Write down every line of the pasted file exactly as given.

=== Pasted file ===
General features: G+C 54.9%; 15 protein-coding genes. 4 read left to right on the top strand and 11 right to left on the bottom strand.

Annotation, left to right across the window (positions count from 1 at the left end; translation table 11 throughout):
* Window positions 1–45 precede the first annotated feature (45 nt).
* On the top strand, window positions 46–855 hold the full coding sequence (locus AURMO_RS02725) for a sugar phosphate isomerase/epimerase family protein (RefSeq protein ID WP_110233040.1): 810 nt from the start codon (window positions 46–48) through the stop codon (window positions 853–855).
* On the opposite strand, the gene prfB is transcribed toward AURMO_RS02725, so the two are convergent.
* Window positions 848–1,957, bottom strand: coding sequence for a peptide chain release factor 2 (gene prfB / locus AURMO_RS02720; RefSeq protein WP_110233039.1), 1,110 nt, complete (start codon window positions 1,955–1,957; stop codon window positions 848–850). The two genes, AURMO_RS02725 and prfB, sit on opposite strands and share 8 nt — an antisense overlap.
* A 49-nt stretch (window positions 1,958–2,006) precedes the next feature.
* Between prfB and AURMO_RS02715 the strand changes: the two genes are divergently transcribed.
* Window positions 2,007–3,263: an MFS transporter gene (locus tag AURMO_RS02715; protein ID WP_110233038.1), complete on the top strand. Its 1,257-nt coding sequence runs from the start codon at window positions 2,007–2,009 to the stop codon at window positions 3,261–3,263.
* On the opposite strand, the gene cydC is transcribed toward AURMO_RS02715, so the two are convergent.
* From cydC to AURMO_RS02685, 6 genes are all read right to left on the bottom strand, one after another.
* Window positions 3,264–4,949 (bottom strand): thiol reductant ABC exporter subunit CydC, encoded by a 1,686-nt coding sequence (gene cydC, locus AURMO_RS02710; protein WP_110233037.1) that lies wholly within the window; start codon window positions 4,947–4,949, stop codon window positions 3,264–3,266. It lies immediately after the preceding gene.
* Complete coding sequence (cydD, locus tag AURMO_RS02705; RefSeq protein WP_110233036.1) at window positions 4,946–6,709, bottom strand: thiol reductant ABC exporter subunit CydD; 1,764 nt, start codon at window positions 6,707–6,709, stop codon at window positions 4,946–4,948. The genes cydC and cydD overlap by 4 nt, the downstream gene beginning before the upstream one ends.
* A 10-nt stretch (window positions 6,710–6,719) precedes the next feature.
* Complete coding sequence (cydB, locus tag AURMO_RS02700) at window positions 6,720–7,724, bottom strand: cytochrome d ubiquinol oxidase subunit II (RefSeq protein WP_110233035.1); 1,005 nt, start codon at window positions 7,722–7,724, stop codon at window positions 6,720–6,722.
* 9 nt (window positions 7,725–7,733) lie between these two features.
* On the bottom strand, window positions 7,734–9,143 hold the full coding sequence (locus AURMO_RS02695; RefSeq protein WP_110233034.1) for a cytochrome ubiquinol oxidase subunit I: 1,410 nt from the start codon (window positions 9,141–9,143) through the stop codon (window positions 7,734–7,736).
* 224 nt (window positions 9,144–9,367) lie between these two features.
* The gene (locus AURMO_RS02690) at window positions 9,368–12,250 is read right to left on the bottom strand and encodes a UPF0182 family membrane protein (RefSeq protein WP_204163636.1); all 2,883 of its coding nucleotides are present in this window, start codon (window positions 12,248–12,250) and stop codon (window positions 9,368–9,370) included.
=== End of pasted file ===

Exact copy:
General features: G+C 54.9%; 15 protein-coding genes. 4 read left to right on the top strand and 11 right to left on the bottom strand.

Annotation, left to right across the window (positions count from 1 at the left end; translation table 11 throughout):
* Window positions 1–45 precede the first annotated feature (45 nt).
* On the top strand, window positions 46–855 hold the full coding sequence (locus AURMO_RS02725) for a sugar phosphate isomerase/epimerase family protein (RefSeq protein ID WP_110233040.1): 810 nt from the start codon (window positions 46–48) through the stop codon (window positions 853–855).
* On the opposite strand, the gene prfB is transcribed toward AURMO_RS02725, so the two are convergent.
* Window positions 848–1,957, bottom strand: coding sequence for a peptide chain release factor 2 (gene prfB / locus AURMO_RS02720; RefSeq protein WP_110233039.1), 1,110 nt, complete (start codon window positions 1,955–1,957; stop codon window positions 848–850). The two genes, AURMO_RS02725 and prfB, sit on opposite strands and share 8 nt — an antisense overlap.
* A 49-nt stretch (window positions 1,958–2,006) precedes the next feature.
* Between prfB and AURMO_RS02715 the strand changes: the two genes are divergently transcribed.
* Window positions 2,007–3,263: an MFS transporter gene (locus tag AURMO_RS02715; protein ID WP_110233038.1), complete on the top strand. Its 1,257-nt coding sequence runs from the start codon at window positions 2,007–2,009 to the stop codon at window positions 3,261–3,263.
* On the opposite strand, the gene cydC is transcribed toward AURMO_RS02715, so the two are convergent.
* From cydC to AURMO_RS02685, 6 genes are all read right to left on the bottom strand, one after another.
* Window positions 3,264–4,949 (bottom strand): thiol reductant ABC exporter subunit CydC, encoded by a 1,686-nt coding sequence (gene cydC, locus AURMO_RS02710; protein WP_110233037.1) that lies wholly within the window; start codon window positions 4,947–4,949, stop codon window positions 3,264–3,266. It lies immediately after the preceding gene.
* Complete coding sequence (cydD, locus tag AURMO_RS02705; RefSeq protein WP_110233036.1) at window positions 4,946–6,709, bottom strand: thiol reductant ABC exporter subunit CydD; 1,764 nt, start codon at window positions 6,707–6,709, stop codon at window positions 4,946–4,948. The genes cydC and cydD overlap by 4 nt, the downstream gene beginning before the upstream one ends.
* A 10-nt stretch (window positions 6,710–6,719) precedes the next feature.
* Complete coding sequence (cydB, locus tag AURMO_RS02700) at window positions 6,720–7,724, bottom strand: cytochrome d ubiquinol oxidase subunit II (RefSeq protein WP_110233035.1); 1,005 nt, start codon at window positions 7,722–7,724, stop codon at window positions 6,720–6,722.
* 9 nt (window positions 7,725–7,733) lie between these two features.
* On the bottom strand, window positions 7,734–9,143 hold the full coding sequence (locus AURMO_RS02695; RefSeq protein WP_110233034.1) for a cytochrome ubiquinol oxidase subunit I: 1,410 nt from the start codon (window positions 9,141–9,143) through the stop codon (window positions 7,734–7,736).
* 224 nt (window positions 9,144–9,367) lie between these two features.
* The gene (locus AURMO_RS02690) at window positions 9,368–12,250 is read right to left on the bottom strand and encodes a UPF0182 family membrane protein (RefSeq protein WP_204163636.1); all 2,883 of its coding nucleotides are present in this window, start codon (window positions 12,248–12,250) and stop codon (window positions 9,368–9,370) included.